What Temperature Is Too Cold to Pour Concrete

Published on: June 17, 2022
Written by Eric Devin / Fact-checked by David Rowan

Concrete doesn’t love too cold weather to work perfectly. But, construction contractors don’t stop their pouring process if the temperature can drop.

Now the question is what temperature is too cold to pour concrete.

what temperature is too cold to pour concrete

The best temperature is between 50°F and 60°F to pour or cure it. The too cold temperature can be 40°F, 30°F, 20°F, 10°F, or low. In this condition, the concrete can freeze quickly and less its strength to pour. 

You have taken some proper precautions to pour concrete in the winter. Protect against freezing to cover the concrete with blankets. Or, maintain the sub-base from ice. Or, include hot water to warm the concrete. 

Anyway, this short description is not sufficient to understand the overall story. So, read the full explanation. We arrange this topic including some important questions and answers along with the FAQs section on behalf of you. Read also: Can You Sand Concrete? How to Sand It Sander/Grinder or by Hand

Does Temperature Affect Concrete Pouring?

Concrete pouring is the process of a chemical reaction. When you put the water on the cement fraction of the concrete, this process starts.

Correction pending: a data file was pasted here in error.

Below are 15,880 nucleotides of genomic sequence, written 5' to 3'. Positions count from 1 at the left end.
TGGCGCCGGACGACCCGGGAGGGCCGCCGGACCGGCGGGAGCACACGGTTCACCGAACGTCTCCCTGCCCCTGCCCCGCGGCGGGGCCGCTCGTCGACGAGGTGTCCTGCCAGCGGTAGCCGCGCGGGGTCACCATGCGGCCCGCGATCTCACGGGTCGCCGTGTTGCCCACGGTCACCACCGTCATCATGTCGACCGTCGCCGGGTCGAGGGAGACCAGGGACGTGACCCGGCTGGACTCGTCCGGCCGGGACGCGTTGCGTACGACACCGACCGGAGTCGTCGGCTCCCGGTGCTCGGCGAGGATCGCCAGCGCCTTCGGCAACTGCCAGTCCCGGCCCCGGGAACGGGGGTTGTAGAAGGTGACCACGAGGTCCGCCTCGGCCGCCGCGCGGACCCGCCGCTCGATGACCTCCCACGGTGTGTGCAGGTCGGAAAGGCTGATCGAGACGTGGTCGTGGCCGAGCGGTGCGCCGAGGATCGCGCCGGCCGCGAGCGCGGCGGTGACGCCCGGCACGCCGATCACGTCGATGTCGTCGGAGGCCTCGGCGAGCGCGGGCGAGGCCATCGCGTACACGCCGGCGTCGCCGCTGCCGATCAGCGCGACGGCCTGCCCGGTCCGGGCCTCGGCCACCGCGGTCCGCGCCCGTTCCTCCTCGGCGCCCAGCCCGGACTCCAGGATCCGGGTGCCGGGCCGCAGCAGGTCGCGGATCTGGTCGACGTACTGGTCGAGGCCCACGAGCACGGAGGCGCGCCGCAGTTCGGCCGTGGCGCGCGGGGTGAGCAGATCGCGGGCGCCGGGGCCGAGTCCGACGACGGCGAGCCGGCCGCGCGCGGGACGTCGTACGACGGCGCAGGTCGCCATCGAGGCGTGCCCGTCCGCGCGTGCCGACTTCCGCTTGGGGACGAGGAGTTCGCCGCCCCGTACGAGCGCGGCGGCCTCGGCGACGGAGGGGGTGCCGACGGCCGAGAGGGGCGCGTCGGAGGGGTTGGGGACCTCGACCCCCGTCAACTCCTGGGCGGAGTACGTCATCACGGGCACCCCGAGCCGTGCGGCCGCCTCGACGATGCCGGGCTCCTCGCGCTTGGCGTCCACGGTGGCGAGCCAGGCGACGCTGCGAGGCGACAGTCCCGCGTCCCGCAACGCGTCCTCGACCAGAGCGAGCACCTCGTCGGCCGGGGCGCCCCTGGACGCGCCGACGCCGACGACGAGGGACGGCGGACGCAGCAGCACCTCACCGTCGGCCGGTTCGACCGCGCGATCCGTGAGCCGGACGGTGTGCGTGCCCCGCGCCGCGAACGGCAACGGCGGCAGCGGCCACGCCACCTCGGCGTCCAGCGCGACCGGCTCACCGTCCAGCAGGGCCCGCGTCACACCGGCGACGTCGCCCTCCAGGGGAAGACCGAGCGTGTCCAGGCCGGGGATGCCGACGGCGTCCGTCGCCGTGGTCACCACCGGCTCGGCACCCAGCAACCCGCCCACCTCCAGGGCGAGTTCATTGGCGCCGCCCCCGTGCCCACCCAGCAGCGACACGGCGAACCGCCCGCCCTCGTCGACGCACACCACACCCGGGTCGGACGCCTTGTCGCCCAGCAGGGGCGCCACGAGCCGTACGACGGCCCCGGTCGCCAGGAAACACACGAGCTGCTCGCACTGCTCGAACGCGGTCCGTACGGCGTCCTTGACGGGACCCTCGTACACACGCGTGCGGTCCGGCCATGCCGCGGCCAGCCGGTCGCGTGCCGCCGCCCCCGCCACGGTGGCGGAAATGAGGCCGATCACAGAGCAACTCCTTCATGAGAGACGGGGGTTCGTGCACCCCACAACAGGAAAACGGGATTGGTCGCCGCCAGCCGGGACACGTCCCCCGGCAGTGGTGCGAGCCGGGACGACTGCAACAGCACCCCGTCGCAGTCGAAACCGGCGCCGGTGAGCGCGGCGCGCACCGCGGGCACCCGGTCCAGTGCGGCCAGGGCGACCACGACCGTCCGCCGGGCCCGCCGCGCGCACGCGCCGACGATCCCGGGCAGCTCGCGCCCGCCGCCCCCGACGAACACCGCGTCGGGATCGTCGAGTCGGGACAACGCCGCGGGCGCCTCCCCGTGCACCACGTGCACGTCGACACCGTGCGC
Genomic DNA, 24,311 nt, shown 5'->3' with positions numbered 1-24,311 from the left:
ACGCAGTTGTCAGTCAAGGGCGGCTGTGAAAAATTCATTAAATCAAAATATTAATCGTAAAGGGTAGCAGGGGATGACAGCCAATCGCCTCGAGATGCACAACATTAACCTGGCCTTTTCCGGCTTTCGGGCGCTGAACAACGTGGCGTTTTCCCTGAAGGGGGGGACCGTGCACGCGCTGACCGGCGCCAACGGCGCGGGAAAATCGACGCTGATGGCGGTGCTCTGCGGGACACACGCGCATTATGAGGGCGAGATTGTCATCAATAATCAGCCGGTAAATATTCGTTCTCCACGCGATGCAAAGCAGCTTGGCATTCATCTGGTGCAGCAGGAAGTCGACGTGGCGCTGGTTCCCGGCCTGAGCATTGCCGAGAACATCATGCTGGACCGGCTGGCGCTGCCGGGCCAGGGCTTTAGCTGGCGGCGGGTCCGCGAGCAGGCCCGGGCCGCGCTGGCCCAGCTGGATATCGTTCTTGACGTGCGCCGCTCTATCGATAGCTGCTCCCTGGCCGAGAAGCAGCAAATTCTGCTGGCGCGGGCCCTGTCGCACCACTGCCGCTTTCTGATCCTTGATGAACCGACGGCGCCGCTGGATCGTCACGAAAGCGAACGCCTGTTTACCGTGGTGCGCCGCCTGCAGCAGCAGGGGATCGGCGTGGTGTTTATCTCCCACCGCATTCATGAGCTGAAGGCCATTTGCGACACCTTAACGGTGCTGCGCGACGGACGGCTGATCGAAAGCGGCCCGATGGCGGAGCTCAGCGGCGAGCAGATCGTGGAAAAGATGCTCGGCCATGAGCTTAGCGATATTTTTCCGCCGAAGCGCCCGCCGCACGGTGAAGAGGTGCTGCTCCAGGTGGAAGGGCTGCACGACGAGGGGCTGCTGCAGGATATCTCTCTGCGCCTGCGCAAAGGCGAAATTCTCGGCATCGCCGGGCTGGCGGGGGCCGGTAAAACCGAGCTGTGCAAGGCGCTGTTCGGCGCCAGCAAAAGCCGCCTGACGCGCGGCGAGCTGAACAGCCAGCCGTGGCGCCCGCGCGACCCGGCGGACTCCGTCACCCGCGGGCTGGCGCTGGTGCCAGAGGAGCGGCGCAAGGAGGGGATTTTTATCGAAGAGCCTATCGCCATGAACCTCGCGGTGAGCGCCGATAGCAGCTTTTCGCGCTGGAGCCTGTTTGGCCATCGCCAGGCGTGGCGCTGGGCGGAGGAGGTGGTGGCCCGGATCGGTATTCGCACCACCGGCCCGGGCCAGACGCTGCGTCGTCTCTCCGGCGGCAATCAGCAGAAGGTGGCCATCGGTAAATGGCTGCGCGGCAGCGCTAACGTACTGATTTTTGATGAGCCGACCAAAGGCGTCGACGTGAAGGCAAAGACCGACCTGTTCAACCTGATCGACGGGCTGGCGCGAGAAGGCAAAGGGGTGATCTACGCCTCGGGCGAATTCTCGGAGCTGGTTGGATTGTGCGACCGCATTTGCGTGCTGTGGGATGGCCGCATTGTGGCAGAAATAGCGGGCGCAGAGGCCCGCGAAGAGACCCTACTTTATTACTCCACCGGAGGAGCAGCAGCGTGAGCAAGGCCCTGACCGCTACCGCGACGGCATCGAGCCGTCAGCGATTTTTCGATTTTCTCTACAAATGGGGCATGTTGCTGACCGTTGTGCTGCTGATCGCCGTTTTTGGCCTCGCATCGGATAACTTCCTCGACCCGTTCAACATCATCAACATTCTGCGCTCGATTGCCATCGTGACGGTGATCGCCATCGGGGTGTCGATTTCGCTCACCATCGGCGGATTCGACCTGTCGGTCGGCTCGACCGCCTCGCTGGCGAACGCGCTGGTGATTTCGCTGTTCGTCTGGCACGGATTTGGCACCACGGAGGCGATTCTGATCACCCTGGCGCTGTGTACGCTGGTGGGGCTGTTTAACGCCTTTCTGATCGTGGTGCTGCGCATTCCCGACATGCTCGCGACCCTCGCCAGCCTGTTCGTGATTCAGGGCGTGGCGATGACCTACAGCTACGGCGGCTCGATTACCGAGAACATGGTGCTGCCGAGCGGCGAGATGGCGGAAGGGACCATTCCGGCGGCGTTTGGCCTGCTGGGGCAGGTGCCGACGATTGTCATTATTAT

There is no need for sunlight or hot temperature to cure or fix the concrete. The concrete can evaporate quickly just because of the too hot weather. Pour concrete too hot? You must replace it.

Alternatively, too cold temperature is harmful and a lengthy process of curing or pouring the concrete. The freezing climate plays a vital role in this installation. Due to this condition, your concrete can be brittle and never be set up and poured. If you want to pour concrete in freezing conditions, you will do this job again which means repoured it. So, the correct temperature is best to cure the concrete underwater. 

what temperature is too cold to pour concrete

What Is the Best Temperature to Pour Concrete?

Now, we discuss the exact temperature that is best for pouring concrete. The ideal range of the temperature is from 10˚C to 15˚ C. That means 50˚F to 60˚F. At this temperature, the necessary chemical reactions are set properly.